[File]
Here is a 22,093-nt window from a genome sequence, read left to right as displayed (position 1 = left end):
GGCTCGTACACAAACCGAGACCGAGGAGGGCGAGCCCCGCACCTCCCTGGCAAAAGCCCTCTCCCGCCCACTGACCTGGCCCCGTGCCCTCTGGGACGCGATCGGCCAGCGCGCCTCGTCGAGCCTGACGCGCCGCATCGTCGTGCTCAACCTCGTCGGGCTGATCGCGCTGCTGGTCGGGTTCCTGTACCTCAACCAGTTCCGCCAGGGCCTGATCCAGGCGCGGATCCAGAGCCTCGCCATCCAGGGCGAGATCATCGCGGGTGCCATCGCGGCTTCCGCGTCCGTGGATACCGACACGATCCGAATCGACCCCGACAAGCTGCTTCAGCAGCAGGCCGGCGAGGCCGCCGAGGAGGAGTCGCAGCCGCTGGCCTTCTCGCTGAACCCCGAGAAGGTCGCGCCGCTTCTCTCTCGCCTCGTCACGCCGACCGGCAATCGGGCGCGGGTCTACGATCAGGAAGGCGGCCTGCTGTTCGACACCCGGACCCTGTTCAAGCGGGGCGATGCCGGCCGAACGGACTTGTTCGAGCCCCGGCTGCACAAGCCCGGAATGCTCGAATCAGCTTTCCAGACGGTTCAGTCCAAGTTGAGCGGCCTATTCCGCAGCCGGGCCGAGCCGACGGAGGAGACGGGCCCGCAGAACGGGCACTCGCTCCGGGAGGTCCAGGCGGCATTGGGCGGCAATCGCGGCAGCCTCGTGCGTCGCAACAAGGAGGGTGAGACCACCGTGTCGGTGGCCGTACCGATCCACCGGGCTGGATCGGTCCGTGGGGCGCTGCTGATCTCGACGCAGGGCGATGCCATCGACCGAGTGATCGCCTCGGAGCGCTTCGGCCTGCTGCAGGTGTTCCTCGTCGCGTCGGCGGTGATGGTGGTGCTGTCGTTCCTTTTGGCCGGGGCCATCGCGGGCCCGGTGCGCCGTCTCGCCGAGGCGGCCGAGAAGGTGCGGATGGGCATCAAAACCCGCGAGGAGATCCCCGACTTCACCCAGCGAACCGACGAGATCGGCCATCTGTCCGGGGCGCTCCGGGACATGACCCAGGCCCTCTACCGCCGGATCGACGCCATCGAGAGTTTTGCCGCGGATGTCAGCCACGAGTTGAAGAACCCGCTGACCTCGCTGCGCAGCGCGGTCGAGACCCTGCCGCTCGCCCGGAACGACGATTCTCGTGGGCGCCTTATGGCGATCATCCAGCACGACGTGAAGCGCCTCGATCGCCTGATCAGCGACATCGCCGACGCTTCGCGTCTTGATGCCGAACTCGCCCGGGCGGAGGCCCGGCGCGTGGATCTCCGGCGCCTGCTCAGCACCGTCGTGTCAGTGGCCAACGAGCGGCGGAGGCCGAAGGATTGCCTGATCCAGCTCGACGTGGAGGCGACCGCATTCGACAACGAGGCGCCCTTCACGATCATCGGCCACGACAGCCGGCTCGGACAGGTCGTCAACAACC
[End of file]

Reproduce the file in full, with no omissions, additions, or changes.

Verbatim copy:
Here is a 22,093-nt window from a genome sequence, read left to right as displayed (position 1 = left end):
GGCTCGTACACAAACCGAGACCGAGGAGGGCGAGCCCCGCACCTCCCTGGCAAAAGCCCTCTCCCGCCCACTGACCTGGCCCCGTGCCCTCTGGGACGCGATCGGCCAGCGCGCCTCGTCGAGCCTGACGCGCCGCATCGTCGTGCTCAACCTCGTCGGGCTGATCGCGCTGCTGGTCGGGTTCCTGTACCTCAACCAGTTCCGCCAGGGCCTGATCCAGGCGCGGATCCAGAGCCTCGCCATCCAGGGCGAGATCATCGCGGGTGCCATCGCGGCTTCCGCGTCCGTGGATACCGACACGATCCGAATCGACCCCGACAAGCTGCTTCAGCAGCAGGCCGGCGAGGCCGCCGAGGAGGAGTCGCAGCCGCTGGCCTTCTCGCTGAACCCCGAGAAGGTCGCGCCGCTTCTCTCTCGCCTCGTCACGCCGACCGGCAATCGGGCGCGGGTCTACGATCAGGAAGGCGGCCTGCTGTTCGACACCCGGACCCTGTTCAAGCGGGGCGATGCCGGCCGAACGGACTTGTTCGAGCCCCGGCTGCACAAGCCCGGAATGCTCGAATCAGCTTTCCAGACGGTTCAGTCCAAGTTGAGCGGCCTATTCCGCAGCCGGGCCGAGCCGACGGAGGAGACGGGCCCGCAGAACGGGCACTCGCTCCGGGAGGTCCAGGCGGCATTGGGCGGCAATCGCGGCAGCCTCGTGCGTCGCAACAAGGAGGGTGAGACCACCGTGTCGGTGGCCGTACCGATCCACCGGGCTGGATCGGTCCGTGGGGCGCTGCTGATCTCGACGCAGGGCGATGCCATCGACCGAGTGATCGCCTCGGAGCGCTTCGGCCTGCTGCAGGTGTTCCTCGTCGCGTCGGCGGTGATGGTGGTGCTGTCGTTCCTTTTGGCCGGGGCCATCGCGGGCCCGGTGCGCCGTCTCGCCGAGGCGGCCGAGAAGGTGCGGATGGGCATCAAAACCCGCGAGGAGATCCCCGACTTCACCCAGCGAACCGACGAGATCGGCCATCTGTCCGGGGCGCTCCGGGACATGACCCAGGCCCTCTACCGCCGGATCGACGCCATCGAGAGTTTTGCCGCGGATGTCAGCCACGAGTTGAAGAACCCGCTGACCTCGCTGCGCAGCGCGGTCGAGACCCTGCCGCTCGCCCGGAACGACGATTCTCGTGGGCGCCTTATGGCGATCATCCAGCACGACGTGAAGCGCCTCGATCGCCTGATCAGCGACATCGCCGACGCTTCGCGTCTTGATGCCGAACTCGCCCGGGCGGAGGCCCGGCGCGTGGATCTCCGGCGCCTGCTCAGCACCGTCGTGTCAGTGGCCAACGAGCGGCGGAGGCCGAAGGATTGCCTGATCCAGCTCGACGTGGAGGCGACCGCATTCGACAACGAGGCGCCCTTCACGATCATCGGCCACGACAGCCGGCTCGGACAGGTCGTCAACAACC